According to the Ministry of Public Management, Home Affairs, Posts and Telecommunications (MPHPT), Japan’s market for ubiquitous technologies and services will swell from about $270 billion in 2005 to about $720 billion later in the decade, even as mobile penetration hits 80 percent. Perennial optimists In-Stat/MDR estimates that smartphone sales will grow 94.5 percent on a compound annual basis through 2007, while camera-keitai will CAGR 53.2 percent through 2007. Strategy Analytics meanwhile said camera-phones for the first time outsold digital cameras to the tune of 25 million to 20 million. The company believes 65 million camera phones will be sold worldwide in 2003, amounting to 13 percent of handset sales with NEC, Panasonic and Nokia divvying up about 15 percent each of the market.
On Display: Sanyo vs. NEC Tellycellys
While we think Mitsubishi’s modular prototype is a big story that we have to write soon, user satisfaction with the new Sanyo digital broadcast-receiving tellycelly was positive. We hooked a Sony employee into telling us that the slider design version of the phone we recently covered at WPC ’03 will be a winner. Sanyo has been field-testing about 300 of the 2.5-inch QVGA resolution (320 x 240 pixels) organic EL screen/ CCD-equipped phone and, from our interview at least, they seem confident enough it has overcome the screen’s burn image problem to commit to shipping the phone before 2005.
The prototype panel has a brightness of 150cd/2. The organic EL layer is a white light-emitting low-polymer material, used in combination with a color filter, according to the company. Sanyo forecasts the mobile screen market (that includes PDAs) will hit about 800 billion yen by 2005, with organic EL panels accounting for about 220 billion yen of that. Together with partner Eastman Kodak, Sanyo says it hopes to get a 70 billion yen share. Meanwhile Display Research pegs the global market for thin display panels at 3 trillion yen in 2002, with LCDs comprising more than 90 percent of the market.
Sharp meanwhile is piling on the panel display technology. WWJ regulars will know that we are big fans of the company’s CG screens, so much so that Cosh-Ishii-san rushed downtown from the foot of Mt. Fuji (his home) to play around with the J-SH53 recently.
Sharp continues to live up to their name with its so-called mobile ASV (Active Super View) LCDs that include a new lineup of four models from 1.5 to 6.5 inches, including a new QVGA 2.5-incher for keitai. The cool thing about all these is the high contrast ratio of 300:1. This means we’ll be able to drive our arcade games outdoors on sunny days from most angles, because the displays also have a 160 degrees viewing angle on both horizontal and vertical planes.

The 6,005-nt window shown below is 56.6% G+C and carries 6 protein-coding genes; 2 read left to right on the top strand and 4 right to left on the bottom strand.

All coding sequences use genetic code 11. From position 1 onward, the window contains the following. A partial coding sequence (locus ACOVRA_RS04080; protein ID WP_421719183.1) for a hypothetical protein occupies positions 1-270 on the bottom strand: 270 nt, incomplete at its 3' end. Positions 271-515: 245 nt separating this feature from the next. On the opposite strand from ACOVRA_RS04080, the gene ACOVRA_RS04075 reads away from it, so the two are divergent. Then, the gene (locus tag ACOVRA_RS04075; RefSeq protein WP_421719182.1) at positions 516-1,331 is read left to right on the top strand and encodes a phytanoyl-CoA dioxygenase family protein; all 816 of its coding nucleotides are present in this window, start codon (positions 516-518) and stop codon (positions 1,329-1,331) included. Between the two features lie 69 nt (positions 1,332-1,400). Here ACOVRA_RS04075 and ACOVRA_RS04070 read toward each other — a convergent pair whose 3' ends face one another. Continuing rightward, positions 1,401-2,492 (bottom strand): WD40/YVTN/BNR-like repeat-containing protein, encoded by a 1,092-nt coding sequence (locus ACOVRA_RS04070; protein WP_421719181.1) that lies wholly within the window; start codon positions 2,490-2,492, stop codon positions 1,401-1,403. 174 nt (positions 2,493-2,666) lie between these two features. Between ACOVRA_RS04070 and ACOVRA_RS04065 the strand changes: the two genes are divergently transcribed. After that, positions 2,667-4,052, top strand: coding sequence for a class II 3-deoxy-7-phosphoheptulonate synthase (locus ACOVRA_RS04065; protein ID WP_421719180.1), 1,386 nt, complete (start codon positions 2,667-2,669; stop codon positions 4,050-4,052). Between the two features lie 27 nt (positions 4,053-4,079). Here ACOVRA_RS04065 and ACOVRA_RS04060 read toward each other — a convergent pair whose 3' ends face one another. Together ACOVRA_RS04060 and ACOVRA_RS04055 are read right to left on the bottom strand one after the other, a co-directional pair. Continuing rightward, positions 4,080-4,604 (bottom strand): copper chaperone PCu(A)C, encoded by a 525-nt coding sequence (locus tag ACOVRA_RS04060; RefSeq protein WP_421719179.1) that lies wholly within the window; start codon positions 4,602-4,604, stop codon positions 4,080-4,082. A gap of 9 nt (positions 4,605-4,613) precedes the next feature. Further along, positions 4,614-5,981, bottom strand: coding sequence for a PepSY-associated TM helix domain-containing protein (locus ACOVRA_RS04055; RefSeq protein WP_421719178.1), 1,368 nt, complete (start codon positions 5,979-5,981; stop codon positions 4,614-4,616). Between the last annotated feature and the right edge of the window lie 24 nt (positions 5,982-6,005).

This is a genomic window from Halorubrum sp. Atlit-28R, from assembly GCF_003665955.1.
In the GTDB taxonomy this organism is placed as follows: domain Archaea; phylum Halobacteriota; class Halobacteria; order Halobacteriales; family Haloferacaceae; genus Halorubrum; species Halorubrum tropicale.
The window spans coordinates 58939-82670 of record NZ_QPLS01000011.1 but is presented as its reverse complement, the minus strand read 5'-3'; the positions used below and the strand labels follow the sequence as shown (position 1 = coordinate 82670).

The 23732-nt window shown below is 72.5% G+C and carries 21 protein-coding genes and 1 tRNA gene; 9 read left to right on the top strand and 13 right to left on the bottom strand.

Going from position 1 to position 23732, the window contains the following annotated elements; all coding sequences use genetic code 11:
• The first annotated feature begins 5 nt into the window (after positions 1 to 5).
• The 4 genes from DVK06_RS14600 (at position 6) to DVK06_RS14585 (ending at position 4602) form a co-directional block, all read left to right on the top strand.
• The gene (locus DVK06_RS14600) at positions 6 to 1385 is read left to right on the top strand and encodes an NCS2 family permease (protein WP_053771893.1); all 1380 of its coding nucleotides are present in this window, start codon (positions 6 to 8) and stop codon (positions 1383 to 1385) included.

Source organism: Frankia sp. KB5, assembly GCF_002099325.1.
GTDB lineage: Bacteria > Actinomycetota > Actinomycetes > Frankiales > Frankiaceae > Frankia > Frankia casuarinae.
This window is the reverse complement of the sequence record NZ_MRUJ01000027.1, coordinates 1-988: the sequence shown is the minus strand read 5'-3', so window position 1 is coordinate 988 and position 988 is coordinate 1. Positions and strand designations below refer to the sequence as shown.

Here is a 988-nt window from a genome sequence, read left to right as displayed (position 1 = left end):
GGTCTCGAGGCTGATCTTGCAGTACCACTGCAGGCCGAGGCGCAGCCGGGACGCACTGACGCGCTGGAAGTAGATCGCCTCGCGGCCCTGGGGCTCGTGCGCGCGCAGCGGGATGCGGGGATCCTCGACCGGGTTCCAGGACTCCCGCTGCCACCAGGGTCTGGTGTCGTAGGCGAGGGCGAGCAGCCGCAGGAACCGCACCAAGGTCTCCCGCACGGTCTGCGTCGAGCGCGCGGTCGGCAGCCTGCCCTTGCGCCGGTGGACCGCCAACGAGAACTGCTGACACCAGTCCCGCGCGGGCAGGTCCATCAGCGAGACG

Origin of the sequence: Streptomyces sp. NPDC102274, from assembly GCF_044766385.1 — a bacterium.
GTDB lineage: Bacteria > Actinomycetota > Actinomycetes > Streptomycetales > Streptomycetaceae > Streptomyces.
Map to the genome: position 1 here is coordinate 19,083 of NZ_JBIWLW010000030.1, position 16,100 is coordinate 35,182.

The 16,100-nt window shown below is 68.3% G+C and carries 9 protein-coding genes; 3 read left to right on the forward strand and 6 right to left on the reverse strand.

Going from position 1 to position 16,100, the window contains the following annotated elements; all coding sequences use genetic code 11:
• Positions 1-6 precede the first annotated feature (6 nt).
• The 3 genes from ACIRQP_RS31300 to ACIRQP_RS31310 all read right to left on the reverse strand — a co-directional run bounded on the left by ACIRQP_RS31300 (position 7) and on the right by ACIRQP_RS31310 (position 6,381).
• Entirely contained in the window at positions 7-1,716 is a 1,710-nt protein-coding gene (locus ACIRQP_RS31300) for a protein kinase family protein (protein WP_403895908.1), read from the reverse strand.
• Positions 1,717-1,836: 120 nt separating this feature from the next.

Following Sharp’s success with the J-SH53, Casio Computer also said it plans to roll out a quasi-3D, 262,000 color 2.4-inch QVGA resolution prototype display. And, just around the bend, NEC Electronics has also just said it’s carved out a 2.4-inch display that has embedded control circuitry and a graphics chip that makes the display the first for a keitai able to render curves.. hmmm.. curves!!!
Assuming that plain clamshells are on the way out, KDDI could build an early edge on the Vodafone analog tellycelly as Japan begins digital terrestrial broadcasting with the potential of fully bringing out the advantages of OEL technology over the best LCDs. Unfortunately, the prototypes only yield about an hour of program viewing at max, a literal turnoff if you want to watch a baseball game.
The New Horizon
A question that has been bugging us since the camera-phone craze really hit is ‘whats next’.. like when on earth will we be able to listen to the radio with our keitai? A quick look at WWJ’s home page shows that KDDI and TOKYO FM are making waves, with the companies announcing field trials with digital terrestrial audio broadcasting and keitais and PDAs just begun.
What with the telly and now the radio too? Wow! However, the service will also offer content downloads, radio shopping (lets hope for socially meaningful applications for the visually impaired) electronic program distribution ahead of a full service launch next February 2004.
Not to be outdone, Vodafone KK October 14 finally released some specs for the NEC V601N analog tellycelly unveiled by Darryl Green on Oct. 1 that you can see in operation on last week’s video program. The spec however already looks a problem with a projected viewing time also maxing out at 60 minutes, but you do get an earplug. Figure in a few calls and downloads and you’ll be nearly be able to watch that crucial soap episode sans the dramatic finale. The good news is that quasi-government broadcaster Nippon Hoso Kyokai (NHK) says it won’t try to charge users for their access.
Vodafone also appears to be barking up a different tree, announcing that also in December it will begin marketing the infamous Takara-developed Bowlingual function which allows owners to (perhaps) interpret whether their mut wants a bone, a scratch, walkies or a wee-wee on a new Sharp keitei, that uses an SD Memory Card to store the translation software. Ubiquitous times indeed..
— Paul Kallender.